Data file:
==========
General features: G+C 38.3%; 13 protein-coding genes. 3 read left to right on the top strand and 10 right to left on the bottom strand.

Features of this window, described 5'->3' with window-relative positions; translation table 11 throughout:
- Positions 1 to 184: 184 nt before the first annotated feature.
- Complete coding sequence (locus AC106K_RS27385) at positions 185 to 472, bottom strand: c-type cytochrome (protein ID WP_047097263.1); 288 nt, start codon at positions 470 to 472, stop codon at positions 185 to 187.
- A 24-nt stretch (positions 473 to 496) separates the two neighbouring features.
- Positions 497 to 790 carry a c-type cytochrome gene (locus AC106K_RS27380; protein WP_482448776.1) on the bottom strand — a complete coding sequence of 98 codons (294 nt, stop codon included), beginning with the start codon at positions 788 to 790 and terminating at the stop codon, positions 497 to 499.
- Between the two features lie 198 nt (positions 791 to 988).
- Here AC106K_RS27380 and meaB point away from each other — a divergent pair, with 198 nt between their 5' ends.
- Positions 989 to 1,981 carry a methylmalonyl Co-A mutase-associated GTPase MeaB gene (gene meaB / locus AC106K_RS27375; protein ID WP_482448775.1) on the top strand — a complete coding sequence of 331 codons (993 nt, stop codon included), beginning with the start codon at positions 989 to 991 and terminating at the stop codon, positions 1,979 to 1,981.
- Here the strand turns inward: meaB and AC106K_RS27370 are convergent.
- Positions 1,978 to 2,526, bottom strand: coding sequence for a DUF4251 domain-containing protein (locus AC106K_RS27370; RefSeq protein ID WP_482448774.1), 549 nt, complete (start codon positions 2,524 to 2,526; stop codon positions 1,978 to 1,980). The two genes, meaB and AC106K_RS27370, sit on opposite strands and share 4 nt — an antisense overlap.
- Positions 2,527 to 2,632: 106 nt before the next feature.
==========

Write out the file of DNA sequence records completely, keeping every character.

General features: G+C 38.3%; 13 protein-coding genes. 3 read left to right on the top strand and 10 right to left on the bottom strand.

Features of this window, described 5'->3' with window-relative positions; translation table 11 throughout:
- Positions 1 to 184: 184 nt before the first annotated feature.
- Complete coding sequence (locus AC106K_RS27385) at positions 185 to 472, bottom strand: c-type cytochrome (protein ID WP_047097263.1); 288 nt, start codon at positions 470 to 472, stop codon at positions 185 to 187.
- A 24-nt stretch (positions 473 to 496) separates the two neighbouring features.
- Positions 497 to 790 carry a c-type cytochrome gene (locus AC106K_RS27380; protein WP_482448776.1) on the bottom strand — a complete coding sequence of 98 codons (294 nt, stop codon included), beginning with the start codon at positions 788 to 790 and terminating at the stop codon, positions 497 to 499.
- Between the two features lie 198 nt (positions 791 to 988).
- Here AC106K_RS27380 and meaB point away from each other — a divergent pair, with 198 nt between their 5' ends.
- Positions 989 to 1,981 carry a methylmalonyl Co-A mutase-associated GTPase MeaB gene (gene meaB / locus AC106K_RS27375; protein ID WP_482448775.1) on the top strand — a complete coding sequence of 331 codons (993 nt, stop codon included), beginning with the start codon at positions 989 to 991 and terminating at the stop codon, positions 1,979 to 1,981.
- Here the strand turns inward: meaB and AC106K_RS27370 are convergent.
- Positions 1,978 to 2,526, bottom strand: coding sequence for a DUF4251 domain-containing protein (locus AC106K_RS27370; RefSeq protein ID WP_482448774.1), 549 nt, complete (start codon positions 2,524 to 2,526; stop codon positions 1,978 to 1,980). The two genes, meaB and AC106K_RS27370, sit on opposite strands and share 4 nt — an antisense overlap.
- Positions 2,527 to 2,632: 106 nt before the next feature.